Equally as a child and an adult, I have always loved back to school time. As a kid, I loved color coordinating my folder and notebooks, looking through my schedule and getting a fresh start in a new grade. Now, my friends put pictures of their kids in oversize backpack sitting on the front stoop before the first day of class. The mornings get cooler. Buses line up, teachers gear up, parents and kids shift gears. Back to school time is filled with so much hope and promise. We are rested, hopefully, and recommit to learning and growing. It is rewarding, like hitting the refresh button to give life a new try.
I remember, at age twenty-two, having a twelve month calendar for the first time in my life. It felt odd to keep going to work in June and then still in September. Where was the rest? Where was the reboot? You mean I just keep going? No new boss? No new tasks? And so on. So how do we, as adults, find that hope and promise in our calendar? How can we commit to learning without classroom time set aside?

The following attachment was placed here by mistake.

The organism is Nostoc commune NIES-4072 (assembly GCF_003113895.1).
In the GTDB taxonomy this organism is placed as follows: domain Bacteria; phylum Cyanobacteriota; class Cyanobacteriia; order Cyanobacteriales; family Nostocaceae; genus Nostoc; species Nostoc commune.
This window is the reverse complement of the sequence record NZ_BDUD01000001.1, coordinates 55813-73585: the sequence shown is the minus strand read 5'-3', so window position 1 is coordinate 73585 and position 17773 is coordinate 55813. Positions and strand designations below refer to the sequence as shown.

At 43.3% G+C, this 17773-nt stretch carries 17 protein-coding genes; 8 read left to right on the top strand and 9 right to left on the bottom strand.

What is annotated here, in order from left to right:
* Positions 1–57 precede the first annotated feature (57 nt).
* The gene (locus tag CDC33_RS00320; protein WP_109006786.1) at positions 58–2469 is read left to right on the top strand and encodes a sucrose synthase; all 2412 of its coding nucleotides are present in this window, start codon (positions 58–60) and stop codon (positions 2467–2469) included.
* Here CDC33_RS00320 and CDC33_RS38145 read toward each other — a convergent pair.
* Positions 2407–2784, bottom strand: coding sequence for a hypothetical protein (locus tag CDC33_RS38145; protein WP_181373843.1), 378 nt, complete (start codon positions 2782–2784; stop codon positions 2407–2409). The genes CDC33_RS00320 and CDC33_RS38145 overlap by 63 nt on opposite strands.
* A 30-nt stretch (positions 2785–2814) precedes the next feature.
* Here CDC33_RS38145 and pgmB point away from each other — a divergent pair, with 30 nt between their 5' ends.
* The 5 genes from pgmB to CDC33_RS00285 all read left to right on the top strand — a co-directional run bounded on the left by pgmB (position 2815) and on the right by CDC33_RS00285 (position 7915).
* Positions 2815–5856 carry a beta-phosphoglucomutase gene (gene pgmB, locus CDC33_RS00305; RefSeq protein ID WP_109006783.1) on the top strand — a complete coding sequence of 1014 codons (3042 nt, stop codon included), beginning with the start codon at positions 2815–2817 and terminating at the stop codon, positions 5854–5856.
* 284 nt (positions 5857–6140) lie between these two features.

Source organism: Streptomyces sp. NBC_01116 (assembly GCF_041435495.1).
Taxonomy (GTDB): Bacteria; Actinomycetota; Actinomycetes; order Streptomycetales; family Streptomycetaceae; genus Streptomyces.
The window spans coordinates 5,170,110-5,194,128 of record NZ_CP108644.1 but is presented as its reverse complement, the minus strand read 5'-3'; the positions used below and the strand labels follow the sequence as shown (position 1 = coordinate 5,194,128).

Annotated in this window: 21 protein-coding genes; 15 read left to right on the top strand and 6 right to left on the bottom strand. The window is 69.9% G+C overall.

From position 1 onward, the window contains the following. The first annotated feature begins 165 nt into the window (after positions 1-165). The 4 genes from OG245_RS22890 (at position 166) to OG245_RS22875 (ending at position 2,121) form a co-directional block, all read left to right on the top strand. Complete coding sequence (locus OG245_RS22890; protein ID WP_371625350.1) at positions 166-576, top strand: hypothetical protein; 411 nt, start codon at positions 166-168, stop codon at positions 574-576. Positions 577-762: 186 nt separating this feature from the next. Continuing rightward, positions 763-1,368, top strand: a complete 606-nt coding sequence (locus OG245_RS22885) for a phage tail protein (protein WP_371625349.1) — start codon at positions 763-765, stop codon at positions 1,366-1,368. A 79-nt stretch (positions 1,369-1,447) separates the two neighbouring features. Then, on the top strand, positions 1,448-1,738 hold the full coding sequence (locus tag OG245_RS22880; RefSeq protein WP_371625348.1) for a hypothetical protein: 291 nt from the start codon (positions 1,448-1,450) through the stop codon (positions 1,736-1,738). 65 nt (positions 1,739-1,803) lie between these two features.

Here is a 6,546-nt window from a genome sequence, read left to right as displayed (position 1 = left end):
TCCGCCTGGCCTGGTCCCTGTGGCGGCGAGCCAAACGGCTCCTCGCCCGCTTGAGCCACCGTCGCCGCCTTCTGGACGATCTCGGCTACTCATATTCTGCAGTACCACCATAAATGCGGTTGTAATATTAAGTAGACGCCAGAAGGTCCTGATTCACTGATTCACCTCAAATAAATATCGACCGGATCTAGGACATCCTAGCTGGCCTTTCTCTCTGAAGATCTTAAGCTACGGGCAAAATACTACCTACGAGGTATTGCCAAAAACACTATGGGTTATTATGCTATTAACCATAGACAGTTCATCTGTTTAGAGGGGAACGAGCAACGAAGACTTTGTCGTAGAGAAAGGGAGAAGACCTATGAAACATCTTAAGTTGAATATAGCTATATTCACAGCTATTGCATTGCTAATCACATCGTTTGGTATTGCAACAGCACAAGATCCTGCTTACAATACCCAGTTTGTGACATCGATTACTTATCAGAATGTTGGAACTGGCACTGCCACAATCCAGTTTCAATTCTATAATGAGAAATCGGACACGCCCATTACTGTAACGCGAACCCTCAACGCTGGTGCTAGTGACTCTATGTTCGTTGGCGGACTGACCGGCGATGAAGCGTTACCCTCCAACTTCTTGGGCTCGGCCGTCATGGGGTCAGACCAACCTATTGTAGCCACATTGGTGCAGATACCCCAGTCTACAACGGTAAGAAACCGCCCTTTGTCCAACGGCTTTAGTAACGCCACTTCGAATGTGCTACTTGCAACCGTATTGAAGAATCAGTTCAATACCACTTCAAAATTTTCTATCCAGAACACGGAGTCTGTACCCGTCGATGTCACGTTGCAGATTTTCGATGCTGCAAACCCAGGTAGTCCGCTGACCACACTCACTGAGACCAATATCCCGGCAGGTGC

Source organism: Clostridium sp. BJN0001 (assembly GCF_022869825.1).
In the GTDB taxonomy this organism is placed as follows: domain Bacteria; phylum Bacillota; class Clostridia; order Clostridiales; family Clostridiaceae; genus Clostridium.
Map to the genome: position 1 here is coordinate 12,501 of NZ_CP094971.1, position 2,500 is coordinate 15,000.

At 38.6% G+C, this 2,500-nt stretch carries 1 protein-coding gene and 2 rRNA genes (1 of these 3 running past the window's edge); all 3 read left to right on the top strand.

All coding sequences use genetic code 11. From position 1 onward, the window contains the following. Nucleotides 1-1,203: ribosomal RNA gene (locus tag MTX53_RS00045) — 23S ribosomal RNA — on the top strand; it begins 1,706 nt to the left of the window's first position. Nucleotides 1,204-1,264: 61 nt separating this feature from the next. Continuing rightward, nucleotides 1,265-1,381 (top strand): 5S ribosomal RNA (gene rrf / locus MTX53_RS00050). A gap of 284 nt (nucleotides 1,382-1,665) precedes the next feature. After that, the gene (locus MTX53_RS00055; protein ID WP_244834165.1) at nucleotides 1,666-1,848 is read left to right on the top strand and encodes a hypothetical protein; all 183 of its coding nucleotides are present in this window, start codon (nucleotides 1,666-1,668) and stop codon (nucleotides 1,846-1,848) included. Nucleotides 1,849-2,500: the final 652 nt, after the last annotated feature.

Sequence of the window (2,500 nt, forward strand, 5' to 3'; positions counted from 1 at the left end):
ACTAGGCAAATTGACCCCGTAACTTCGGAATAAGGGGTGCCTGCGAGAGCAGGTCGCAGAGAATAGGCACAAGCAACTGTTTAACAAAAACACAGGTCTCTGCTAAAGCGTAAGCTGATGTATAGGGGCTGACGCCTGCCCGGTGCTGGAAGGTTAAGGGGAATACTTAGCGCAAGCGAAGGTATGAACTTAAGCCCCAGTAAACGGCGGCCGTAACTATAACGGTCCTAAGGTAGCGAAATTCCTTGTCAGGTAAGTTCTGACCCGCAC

The New York poet Marie Howe, on On Being with Krista Tippett, talked about starting to write poetry at age thirty. She had just been through a horrible trauma in her life and remembered and clung to the sentiment, “When you are really sad, all you can do is learn something new.”
I am married to a learner. I watch him pick up a new hobby, dive head first into it with curiosity and playfulness of a child. He will never be boring to me. He will never stop growing. New life will always be waiting for him around every bend.
I have a friend who started taking swing dance lessons last winter. He told me, “In Minnesota, we should all make a point of learning something new every year. It fights off the darkness.”
I’m well aware that my able mind and able body are gifts from God to be used and stretched and celebrated. This fall, even without new folders and notebooks to color coordinate, I’m committing to learning anew as an act of faith. The world is our classroom. Happy back to school to us all!